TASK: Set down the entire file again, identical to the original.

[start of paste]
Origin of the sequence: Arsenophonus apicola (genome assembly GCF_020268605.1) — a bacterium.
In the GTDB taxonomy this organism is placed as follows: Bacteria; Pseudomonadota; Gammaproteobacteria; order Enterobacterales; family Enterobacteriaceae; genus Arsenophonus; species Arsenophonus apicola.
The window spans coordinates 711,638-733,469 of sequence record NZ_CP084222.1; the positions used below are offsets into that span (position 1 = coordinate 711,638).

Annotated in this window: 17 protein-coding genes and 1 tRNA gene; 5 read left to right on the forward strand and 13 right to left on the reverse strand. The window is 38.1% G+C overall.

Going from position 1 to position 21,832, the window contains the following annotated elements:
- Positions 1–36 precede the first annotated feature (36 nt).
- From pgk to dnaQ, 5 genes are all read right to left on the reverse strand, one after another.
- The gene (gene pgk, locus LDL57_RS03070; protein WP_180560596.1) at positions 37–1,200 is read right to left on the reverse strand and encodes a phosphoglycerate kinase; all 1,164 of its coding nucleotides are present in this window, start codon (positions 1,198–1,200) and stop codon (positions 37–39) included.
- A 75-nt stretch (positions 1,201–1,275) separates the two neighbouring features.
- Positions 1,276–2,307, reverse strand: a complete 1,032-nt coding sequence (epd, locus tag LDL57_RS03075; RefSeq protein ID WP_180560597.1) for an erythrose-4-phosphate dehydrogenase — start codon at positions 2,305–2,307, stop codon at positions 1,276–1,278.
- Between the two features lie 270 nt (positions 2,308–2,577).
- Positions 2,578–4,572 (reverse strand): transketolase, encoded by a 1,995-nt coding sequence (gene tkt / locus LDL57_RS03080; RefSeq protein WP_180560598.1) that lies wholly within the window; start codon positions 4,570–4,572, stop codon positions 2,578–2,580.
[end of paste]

Origin of the sequence: Arsenophonus apicola (genome assembly GCF_020268605.1) — a bacterium.
In the GTDB taxonomy this organism is placed as follows: Bacteria; Pseudomonadota; Gammaproteobacteria; order Enterobacterales; family Enterobacteriaceae; genus Arsenophonus; species Arsenophonus apicola.
The window spans coordinates 711,638-733,469 of sequence record NZ_CP084222.1; the positions used below are offsets into that span (position 1 = coordinate 711,638).

Annotated in this window: 17 protein-coding genes and 1 tRNA gene; 5 read left to right on the forward strand and 13 right to left on the reverse strand. The window is 38.1% G+C overall.

Going from position 1 to position 21,832, the window contains the following annotated elements:
- Positions 1–36 precede the first annotated feature (36 nt).
- From pgk to dnaQ, 5 genes are all read right to left on the reverse strand, one after another.
- The gene (gene pgk, locus LDL57_RS03070; protein WP_180560596.1) at positions 37–1,200 is read right to left on the reverse strand and encodes a phosphoglycerate kinase; all 1,164 of its coding nucleotides are present in this window, start codon (positions 1,198–1,200) and stop codon (positions 37–39) included.
- A 75-nt stretch (positions 1,201–1,275) separates the two neighbouring features.
- Positions 1,276–2,307, reverse strand: a complete 1,032-nt coding sequence (epd, locus tag LDL57_RS03075; RefSeq protein ID WP_180560597.1) for an erythrose-4-phosphate dehydrogenase — start codon at positions 2,305–2,307, stop codon at positions 1,276–1,278.
- Between the two features lie 270 nt (positions 2,308–2,577).
- Positions 2,578–4,572 (reverse strand): transketolase, encoded by a 1,995-nt coding sequence (gene tkt / locus LDL57_RS03080; RefSeq protein WP_180560598.1) that lies wholly within the window; start codon positions 4,570–4,572, stop codon positions 2,578–2,580.